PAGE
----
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Terminally Ill Vietnam Veteran To Join Honor Flight To D.C.

Some of the more than 53,000 names of U.S. casualities carved into the Vietnam Veterans Memorial are shown November 6, 2007 in Washington, DC . The Vietnam Veterans Memorial Fund is celebrating the 25th anniversary of the Wall this week.  (Photo by Win McNamee/Getty Images)

Some of the more than 53,000 names of U.S. casualities carved into the Vietnam Veterans Memorial are shown November 6, 2007 in Washington, DC . The Vietnam Veterans Memorial Fund is celebrating the 25th anniversary of the Wall this week. (Photo by Win McNamee/Getty Images)

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A local Honor Flight organization which typically takes fast-disappearing World War II veterans to see memorials in Washington D.C. was, for the first time, taking a Vietnam veteran along on Thursday.

WBBM Newsradio’s Mike Krauser reports Jim Pudlas saw the worst in Vietnam, treating the wounded as a combat medic.

He’s always wanted to see the Vietnam Veterans Memorial wall in Washington, D.C.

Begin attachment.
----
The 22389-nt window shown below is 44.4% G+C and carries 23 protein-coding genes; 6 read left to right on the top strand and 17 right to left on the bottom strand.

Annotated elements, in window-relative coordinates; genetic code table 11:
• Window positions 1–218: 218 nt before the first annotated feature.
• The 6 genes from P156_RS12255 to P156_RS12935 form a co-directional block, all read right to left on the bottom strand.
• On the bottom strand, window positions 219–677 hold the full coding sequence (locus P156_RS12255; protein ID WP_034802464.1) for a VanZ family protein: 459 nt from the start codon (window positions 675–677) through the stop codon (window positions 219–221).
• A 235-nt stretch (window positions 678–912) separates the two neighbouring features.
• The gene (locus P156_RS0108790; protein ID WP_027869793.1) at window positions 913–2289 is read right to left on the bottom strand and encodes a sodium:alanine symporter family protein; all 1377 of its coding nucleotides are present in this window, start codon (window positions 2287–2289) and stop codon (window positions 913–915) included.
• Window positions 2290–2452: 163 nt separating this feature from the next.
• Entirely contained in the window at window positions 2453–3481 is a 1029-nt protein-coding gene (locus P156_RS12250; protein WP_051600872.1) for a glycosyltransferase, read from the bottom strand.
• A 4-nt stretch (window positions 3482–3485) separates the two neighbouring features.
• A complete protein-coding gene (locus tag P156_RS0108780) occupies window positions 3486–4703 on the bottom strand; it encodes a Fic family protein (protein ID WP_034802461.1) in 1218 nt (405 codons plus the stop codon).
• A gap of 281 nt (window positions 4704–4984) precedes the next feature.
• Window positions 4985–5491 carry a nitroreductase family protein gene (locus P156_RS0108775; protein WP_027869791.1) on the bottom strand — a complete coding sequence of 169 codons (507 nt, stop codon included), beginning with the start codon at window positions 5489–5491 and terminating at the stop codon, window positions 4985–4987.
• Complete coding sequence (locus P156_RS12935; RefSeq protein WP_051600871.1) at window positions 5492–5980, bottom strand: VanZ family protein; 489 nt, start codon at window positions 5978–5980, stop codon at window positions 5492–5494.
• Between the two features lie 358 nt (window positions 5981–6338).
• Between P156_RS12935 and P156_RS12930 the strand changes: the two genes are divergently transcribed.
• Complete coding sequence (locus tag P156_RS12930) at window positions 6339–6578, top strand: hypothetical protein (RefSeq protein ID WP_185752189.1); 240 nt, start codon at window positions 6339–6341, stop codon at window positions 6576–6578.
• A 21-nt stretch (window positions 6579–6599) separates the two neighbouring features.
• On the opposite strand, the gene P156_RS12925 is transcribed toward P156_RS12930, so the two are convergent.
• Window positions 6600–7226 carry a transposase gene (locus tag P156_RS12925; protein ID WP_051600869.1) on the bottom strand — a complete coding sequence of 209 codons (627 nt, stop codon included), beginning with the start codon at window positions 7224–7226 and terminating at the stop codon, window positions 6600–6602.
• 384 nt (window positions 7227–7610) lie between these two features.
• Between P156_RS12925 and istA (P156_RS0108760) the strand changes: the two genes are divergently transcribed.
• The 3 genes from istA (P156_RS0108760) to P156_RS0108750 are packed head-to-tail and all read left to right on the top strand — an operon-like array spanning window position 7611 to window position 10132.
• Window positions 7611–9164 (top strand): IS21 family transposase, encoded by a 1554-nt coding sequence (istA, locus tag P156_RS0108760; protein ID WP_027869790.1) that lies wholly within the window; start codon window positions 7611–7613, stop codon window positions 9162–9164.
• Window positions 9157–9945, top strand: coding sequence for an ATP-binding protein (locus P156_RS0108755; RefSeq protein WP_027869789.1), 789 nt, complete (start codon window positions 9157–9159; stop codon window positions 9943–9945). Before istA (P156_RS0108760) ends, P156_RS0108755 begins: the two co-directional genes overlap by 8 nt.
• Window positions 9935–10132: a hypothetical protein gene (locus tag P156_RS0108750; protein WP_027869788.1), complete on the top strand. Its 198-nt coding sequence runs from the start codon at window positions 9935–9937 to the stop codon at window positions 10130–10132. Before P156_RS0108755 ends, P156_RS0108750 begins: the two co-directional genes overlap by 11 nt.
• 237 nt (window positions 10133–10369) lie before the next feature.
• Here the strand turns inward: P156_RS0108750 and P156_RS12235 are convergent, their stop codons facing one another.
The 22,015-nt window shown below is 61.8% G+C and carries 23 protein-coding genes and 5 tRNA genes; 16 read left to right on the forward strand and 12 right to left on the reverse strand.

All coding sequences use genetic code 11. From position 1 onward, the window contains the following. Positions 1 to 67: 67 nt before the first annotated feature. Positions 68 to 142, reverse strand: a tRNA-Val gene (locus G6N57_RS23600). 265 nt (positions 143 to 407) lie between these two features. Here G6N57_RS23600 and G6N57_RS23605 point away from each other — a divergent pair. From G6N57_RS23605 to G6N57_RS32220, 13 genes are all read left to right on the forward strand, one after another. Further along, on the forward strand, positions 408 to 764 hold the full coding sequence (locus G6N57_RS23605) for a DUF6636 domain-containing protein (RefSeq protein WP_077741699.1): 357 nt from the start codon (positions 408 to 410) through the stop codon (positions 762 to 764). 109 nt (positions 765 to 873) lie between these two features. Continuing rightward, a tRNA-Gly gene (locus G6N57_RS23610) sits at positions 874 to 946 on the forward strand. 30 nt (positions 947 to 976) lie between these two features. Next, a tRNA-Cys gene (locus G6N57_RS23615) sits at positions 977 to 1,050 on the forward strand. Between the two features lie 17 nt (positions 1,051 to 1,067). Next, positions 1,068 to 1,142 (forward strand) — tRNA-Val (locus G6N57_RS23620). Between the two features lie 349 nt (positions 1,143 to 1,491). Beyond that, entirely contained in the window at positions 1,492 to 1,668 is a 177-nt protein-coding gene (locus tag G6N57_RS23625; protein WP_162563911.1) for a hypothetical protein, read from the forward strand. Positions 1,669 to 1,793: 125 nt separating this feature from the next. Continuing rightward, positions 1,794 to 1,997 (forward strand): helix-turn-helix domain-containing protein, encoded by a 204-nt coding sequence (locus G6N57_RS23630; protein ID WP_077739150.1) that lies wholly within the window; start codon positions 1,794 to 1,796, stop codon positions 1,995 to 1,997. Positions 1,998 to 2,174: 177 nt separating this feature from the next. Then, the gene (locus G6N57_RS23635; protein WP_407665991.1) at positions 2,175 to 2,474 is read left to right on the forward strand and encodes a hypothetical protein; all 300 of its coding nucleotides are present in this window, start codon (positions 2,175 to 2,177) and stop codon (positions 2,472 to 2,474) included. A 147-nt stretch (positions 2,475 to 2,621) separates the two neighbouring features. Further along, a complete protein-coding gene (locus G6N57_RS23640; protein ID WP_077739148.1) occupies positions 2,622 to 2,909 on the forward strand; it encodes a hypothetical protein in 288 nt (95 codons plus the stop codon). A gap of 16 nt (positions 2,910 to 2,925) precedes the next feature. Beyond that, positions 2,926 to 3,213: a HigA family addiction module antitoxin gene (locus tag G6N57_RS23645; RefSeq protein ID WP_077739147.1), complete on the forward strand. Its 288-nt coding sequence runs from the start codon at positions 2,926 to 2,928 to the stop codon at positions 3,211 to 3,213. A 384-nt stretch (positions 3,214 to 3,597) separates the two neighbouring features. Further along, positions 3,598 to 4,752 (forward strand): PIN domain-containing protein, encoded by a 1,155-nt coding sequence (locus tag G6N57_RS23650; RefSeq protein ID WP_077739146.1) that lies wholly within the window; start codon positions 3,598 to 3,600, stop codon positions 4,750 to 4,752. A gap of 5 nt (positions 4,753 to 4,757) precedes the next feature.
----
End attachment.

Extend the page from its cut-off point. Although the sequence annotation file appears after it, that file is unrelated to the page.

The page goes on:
Honor Flight McHenry president Randy Granath said it was a letter from Pudlas’ daughter that made it happen.

“It was a very nice letter seeing if there was any possible way that our organization could make this happen for her dad,” Granath said.

WBBM 780’s Mike Krauser

vietnam veterans memorial 2 Terminally Ill Vietnam Veteran To Join Honor Flight To D.C.
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Pudlas has terminal cancer, and said it’s an honor to be on the trip with other veterans.

“When I was in Vietnam, I was a combat medic with a platoon, and there’s names on that wall that I’m going to recognize,” he said. “That’s going to be the hard part, is dealing with that. But it’s part of my bucket list.”

Pudlas, 70, said some of the names on the wall were fellow soldiers who he couldn’t save, and he said he still carries that with him.

“I’m probably going to have a hard time dealing with some. You know, there’s a couple of names on there that are good buddies of mine, and unfortunately as a medic, there was just nothing I could do for them,” he said.

Granath knows very how important it is for Vietnam veterans like Pudlas to see the memorial wall engraved with the names of more than 58,000 military personnel who died of wounds they suffered in the war, or are still considered missing in action.

“It’s very emotional, it’s a healing time, it’s a time that they need to reflect, and it’s a very moving thing,” he said.